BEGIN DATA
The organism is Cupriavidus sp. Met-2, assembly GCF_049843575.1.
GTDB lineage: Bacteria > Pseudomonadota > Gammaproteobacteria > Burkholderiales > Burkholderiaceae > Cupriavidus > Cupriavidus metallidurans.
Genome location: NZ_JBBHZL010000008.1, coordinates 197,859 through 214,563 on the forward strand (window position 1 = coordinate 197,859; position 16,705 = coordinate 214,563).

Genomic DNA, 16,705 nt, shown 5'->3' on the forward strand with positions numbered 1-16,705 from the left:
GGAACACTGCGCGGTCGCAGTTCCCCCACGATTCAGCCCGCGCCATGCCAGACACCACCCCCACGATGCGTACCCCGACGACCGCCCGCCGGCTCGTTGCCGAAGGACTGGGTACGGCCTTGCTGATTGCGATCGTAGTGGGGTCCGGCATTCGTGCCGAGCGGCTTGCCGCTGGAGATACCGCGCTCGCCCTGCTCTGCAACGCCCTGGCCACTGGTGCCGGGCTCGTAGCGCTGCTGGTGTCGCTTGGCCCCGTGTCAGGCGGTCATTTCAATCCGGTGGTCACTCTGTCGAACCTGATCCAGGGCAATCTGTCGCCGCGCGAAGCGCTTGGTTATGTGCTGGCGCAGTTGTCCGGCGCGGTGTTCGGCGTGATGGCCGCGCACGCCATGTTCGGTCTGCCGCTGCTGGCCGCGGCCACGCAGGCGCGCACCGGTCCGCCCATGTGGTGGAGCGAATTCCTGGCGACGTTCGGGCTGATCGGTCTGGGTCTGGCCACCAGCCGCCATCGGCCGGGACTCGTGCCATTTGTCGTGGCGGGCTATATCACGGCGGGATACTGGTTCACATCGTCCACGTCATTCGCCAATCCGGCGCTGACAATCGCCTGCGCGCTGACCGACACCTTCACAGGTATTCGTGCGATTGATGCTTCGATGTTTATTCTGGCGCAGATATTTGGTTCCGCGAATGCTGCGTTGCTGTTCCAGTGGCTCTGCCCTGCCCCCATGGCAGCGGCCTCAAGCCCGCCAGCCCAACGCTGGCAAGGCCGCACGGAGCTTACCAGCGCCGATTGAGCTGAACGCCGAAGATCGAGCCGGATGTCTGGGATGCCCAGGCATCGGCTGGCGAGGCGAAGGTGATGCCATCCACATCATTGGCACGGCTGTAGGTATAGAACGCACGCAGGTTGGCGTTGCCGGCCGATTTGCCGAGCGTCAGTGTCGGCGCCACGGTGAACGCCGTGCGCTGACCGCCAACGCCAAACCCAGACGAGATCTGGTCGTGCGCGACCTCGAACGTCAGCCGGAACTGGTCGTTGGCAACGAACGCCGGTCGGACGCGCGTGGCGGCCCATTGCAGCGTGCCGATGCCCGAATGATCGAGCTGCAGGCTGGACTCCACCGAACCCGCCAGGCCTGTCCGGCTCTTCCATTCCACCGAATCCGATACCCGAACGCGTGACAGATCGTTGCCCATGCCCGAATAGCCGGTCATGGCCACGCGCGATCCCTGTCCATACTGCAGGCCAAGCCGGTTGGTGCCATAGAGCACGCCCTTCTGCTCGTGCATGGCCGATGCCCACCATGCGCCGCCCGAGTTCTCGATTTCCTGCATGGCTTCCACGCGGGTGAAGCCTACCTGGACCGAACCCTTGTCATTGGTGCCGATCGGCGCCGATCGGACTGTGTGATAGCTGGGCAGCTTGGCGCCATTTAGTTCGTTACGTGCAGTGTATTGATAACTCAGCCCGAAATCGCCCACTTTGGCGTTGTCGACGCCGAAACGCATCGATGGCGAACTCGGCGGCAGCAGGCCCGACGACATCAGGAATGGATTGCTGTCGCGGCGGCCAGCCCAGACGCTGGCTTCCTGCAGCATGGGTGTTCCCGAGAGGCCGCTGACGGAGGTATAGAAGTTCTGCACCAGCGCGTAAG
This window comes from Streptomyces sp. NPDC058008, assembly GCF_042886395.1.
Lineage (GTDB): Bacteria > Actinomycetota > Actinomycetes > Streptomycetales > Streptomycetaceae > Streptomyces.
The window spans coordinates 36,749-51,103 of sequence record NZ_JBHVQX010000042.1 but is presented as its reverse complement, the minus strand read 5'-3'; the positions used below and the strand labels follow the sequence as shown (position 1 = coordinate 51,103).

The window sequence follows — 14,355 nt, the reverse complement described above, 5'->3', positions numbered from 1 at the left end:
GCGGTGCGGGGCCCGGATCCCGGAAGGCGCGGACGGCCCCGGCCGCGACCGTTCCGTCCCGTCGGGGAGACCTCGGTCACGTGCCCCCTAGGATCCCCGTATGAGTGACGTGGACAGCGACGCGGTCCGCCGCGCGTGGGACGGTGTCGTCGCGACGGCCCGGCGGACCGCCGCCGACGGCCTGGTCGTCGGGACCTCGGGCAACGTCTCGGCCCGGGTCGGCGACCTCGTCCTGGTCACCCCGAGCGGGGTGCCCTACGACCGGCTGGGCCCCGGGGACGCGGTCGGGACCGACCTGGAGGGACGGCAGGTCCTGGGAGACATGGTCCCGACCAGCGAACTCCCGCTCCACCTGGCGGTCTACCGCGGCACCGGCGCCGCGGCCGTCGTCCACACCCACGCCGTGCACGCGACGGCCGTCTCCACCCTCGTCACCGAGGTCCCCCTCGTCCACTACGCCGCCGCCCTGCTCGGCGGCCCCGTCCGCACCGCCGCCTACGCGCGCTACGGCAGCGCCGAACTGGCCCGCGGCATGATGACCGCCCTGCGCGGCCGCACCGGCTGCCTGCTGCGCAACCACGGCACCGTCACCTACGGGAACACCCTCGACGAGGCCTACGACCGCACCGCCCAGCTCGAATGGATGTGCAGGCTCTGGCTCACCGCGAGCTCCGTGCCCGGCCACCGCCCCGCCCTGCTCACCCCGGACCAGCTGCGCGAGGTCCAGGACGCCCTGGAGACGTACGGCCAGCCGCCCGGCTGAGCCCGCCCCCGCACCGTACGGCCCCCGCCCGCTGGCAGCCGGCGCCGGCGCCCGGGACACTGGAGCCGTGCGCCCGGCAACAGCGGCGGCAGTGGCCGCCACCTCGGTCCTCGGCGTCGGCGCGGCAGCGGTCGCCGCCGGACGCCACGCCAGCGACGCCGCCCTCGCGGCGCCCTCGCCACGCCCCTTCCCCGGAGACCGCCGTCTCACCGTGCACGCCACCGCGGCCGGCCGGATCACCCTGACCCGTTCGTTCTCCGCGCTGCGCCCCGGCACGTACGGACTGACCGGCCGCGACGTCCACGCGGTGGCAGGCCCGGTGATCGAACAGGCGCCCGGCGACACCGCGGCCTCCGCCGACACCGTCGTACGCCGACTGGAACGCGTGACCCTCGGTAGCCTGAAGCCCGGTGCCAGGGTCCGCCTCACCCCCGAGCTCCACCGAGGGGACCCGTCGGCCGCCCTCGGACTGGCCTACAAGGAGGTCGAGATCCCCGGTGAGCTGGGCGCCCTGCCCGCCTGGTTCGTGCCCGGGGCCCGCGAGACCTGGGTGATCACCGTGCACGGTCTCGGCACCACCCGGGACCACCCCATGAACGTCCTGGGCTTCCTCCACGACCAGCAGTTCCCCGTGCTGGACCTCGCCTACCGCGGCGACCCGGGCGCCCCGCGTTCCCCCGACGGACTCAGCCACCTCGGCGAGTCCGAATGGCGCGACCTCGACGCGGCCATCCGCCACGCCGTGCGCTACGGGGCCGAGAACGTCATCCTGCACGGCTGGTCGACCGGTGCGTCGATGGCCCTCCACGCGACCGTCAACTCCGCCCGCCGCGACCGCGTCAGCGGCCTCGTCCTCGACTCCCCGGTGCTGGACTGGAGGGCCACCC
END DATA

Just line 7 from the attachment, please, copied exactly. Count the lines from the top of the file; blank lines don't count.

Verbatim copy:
Lineage (GTDB): Bacteria > Actinomycetota > Actinomycetes > Streptomycetales > Streptomycetaceae > Streptomyces.